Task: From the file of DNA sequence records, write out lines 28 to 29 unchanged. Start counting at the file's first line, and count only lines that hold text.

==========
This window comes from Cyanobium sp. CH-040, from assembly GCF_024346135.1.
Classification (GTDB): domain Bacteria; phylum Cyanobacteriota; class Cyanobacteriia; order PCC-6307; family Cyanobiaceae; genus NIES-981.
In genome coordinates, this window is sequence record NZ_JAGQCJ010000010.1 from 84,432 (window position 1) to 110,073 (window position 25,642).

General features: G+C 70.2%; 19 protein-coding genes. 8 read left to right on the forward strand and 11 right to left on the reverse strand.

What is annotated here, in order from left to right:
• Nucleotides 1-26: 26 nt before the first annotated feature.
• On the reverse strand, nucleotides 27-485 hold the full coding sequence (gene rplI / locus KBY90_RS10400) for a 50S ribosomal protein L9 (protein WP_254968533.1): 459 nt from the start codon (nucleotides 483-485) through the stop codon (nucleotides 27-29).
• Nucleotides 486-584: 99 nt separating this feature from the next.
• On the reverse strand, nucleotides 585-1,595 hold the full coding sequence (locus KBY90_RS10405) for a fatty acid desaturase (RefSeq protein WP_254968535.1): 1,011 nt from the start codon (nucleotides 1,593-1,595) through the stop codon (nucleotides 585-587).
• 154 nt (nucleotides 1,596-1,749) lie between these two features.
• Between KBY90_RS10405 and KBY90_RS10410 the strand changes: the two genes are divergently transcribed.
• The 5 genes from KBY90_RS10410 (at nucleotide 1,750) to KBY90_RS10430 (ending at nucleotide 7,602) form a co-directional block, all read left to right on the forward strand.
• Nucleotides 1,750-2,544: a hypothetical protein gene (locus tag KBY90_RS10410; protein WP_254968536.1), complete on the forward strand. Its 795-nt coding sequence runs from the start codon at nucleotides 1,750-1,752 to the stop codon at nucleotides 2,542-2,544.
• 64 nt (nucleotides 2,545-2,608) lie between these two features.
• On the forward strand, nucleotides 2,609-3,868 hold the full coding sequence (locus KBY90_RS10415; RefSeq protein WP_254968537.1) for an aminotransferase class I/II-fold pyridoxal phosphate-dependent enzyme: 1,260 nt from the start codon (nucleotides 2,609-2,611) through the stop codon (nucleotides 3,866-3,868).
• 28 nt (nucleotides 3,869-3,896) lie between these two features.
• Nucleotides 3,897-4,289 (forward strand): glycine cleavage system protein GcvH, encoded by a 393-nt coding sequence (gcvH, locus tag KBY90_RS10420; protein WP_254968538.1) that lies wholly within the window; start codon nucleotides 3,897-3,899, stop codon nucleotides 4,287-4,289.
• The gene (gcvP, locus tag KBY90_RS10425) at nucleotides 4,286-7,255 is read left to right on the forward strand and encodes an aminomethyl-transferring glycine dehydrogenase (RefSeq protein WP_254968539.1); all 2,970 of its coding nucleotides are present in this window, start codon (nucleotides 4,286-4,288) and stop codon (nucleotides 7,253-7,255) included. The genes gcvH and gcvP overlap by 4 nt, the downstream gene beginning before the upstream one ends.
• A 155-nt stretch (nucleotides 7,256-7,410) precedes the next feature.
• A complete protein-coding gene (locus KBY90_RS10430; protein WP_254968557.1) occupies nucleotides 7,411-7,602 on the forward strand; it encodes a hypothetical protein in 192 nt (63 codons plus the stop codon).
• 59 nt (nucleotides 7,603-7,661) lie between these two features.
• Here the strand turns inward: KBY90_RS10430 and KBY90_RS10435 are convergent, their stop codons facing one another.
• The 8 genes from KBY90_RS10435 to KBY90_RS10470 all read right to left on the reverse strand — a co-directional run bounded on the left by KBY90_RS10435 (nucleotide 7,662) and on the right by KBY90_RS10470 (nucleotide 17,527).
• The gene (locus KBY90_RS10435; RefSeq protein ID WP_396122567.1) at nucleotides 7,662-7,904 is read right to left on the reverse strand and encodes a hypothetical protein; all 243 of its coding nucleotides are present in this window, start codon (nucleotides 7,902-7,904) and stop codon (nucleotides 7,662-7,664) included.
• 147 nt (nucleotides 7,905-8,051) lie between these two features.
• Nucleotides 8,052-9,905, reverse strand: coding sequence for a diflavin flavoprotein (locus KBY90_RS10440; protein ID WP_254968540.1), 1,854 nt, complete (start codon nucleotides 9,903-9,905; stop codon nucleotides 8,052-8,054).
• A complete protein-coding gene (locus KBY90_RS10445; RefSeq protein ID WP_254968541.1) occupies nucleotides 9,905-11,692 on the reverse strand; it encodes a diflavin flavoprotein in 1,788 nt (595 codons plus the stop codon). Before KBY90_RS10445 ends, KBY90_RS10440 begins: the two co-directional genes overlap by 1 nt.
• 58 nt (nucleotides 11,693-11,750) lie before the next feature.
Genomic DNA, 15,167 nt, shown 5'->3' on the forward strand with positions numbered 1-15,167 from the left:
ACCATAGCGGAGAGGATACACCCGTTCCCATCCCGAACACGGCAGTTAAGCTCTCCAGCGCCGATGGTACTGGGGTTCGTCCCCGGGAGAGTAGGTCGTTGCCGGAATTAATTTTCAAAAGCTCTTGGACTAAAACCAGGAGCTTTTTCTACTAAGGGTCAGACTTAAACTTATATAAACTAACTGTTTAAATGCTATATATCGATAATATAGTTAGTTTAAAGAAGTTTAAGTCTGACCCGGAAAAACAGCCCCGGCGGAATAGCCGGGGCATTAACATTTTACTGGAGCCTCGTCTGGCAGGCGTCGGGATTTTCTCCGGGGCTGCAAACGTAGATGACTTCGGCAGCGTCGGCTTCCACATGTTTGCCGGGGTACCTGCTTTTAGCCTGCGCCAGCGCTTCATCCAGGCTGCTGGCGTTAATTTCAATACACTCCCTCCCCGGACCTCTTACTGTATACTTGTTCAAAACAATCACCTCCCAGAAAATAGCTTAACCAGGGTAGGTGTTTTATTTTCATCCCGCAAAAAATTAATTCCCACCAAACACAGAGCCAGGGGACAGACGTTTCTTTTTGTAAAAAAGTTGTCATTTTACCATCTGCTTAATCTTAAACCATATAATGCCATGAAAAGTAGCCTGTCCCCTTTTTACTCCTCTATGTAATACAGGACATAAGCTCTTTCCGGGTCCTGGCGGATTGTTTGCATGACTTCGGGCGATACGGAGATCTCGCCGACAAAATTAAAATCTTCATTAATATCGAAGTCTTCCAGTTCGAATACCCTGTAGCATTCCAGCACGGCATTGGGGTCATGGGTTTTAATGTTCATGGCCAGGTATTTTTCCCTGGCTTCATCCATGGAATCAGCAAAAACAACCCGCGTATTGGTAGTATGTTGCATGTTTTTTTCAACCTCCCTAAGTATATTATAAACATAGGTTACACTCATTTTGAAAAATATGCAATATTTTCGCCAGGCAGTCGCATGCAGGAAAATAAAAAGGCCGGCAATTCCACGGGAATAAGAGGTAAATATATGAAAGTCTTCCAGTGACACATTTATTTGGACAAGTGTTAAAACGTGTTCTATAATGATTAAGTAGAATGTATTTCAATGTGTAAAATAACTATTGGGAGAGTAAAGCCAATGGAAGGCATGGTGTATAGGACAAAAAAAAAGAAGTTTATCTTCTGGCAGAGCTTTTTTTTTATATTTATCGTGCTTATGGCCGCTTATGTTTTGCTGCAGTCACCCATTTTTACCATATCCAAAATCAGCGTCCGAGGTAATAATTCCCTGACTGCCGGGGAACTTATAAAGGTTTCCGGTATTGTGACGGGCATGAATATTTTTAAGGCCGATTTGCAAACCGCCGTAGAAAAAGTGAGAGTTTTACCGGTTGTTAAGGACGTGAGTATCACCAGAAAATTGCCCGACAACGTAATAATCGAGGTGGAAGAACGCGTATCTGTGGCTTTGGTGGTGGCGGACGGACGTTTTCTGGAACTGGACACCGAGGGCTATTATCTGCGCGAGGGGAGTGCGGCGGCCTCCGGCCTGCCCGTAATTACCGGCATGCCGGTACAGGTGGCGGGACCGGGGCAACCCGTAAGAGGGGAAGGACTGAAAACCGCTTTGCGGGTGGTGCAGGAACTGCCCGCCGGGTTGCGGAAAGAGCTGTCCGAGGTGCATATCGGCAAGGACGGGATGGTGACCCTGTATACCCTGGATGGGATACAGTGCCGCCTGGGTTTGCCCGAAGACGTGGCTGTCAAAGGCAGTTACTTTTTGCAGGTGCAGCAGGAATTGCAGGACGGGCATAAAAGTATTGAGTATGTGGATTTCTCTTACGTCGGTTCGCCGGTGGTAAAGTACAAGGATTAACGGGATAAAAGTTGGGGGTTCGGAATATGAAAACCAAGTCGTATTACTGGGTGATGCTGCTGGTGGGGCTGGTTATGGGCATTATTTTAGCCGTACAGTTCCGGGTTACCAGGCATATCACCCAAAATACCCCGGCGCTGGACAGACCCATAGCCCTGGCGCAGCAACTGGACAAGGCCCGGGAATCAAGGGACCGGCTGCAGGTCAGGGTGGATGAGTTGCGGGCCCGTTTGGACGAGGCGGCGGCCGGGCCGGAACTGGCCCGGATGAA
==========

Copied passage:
• 58 nt (nucleotides 11,693-11,750) lie before the next feature.
Genomic DNA, 15,167 nt, shown 5'->3' on the forward strand with positions numbered 1-15,167 from the left: